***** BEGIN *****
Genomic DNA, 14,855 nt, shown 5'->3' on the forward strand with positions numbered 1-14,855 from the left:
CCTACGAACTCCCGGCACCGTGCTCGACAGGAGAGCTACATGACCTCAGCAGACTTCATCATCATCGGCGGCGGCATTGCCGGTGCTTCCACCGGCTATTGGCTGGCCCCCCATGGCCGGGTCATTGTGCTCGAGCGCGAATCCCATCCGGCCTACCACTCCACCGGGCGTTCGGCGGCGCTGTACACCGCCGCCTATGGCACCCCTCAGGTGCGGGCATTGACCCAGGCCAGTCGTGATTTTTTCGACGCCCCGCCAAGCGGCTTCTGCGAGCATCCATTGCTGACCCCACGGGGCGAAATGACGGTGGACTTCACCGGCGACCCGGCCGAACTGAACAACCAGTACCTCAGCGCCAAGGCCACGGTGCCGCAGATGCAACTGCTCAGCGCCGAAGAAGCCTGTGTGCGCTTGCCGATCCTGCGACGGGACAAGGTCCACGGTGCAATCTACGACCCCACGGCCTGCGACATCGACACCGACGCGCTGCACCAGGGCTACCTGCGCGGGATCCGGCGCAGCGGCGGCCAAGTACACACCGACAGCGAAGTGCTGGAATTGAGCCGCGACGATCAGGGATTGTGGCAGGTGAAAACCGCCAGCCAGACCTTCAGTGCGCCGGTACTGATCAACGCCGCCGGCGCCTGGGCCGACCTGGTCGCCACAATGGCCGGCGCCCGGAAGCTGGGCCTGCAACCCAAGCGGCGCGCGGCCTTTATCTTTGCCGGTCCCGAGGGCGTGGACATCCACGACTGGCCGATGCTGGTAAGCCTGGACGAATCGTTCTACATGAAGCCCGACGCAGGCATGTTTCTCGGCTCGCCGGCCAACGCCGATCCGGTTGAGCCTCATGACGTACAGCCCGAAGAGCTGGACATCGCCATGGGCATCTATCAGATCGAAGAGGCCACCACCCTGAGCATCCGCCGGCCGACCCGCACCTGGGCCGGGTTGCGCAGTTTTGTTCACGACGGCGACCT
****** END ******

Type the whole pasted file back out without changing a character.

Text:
Genomic DNA, 14,855 nt, shown 5'->3' on the forward strand with positions numbered 1-14,855 from the left:
CCTACGAACTCCCGGCACCGTGCTCGACAGGAGAGCTACATGACCTCAGCAGACTTCATCATCATCGGCGGCGGCATTGCCGGTGCTTCCACCGGCTATTGGCTGGCCCCCCATGGCCGGGTCATTGTGCTCGAGCGCGAATCCCATCCGGCCTACCACTCCACCGGGCGTTCGGCGGCGCTGTACACCGCCGCCTATGGCACCCCTCAGGTGCGGGCATTGACCCAGGCCAGTCGTGATTTTTTCGACGCCCCGCCAAGCGGCTTCTGCGAGCATCCATTGCTGACCCCACGGGGCGAAATGACGGTGGACTTCACCGGCGACCCGGCCGAACTGAACAACCAGTACCTCAGCGCCAAGGCCACGGTGCCGCAGATGCAACTGCTCAGCGCCGAAGAAGCCTGTGTGCGCTTGCCGATCCTGCGACGGGACAAGGTCCACGGTGCAATCTACGACCCCACGGCCTGCGACATCGACACCGACGCGCTGCACCAGGGCTACCTGCGCGGGATCCGGCGCAGCGGCGGCCAAGTACACACCGACAGCGAAGTGCTGGAATTGAGCCGCGACGATCAGGGATTGTGGCAGGTGAAAACCGCCAGCCAGACCTTCAGTGCGCCGGTACTGATCAACGCCGCCGGCGCCTGGGCCGACCTGGTCGCCACAATGGCCGGCGCCCGGAAGCTGGGCCTGCAACCCAAGCGGCGCGCGGCCTTTATCTTTGCCGGTCCCGAGGGCGTGGACATCCACGACTGGCCGATGCTGGTAAGCCTGGACGAATCGTTCTACATGAAGCCCGACGCAGGCATGTTTCTCGGCTCGCCGGCCAACGCCGATCCGGTTGAGCCTCATGACGTACAGCCCGAAGAGCTGGACATCGCCATGGGCATCTATCAGATCGAAGAGGCCACCACCCTGAGCATCCGCCGGCCGACCCGCACCTGGGCCGGGTTGCGCAGTTTTGTTCACGACGGCGACCT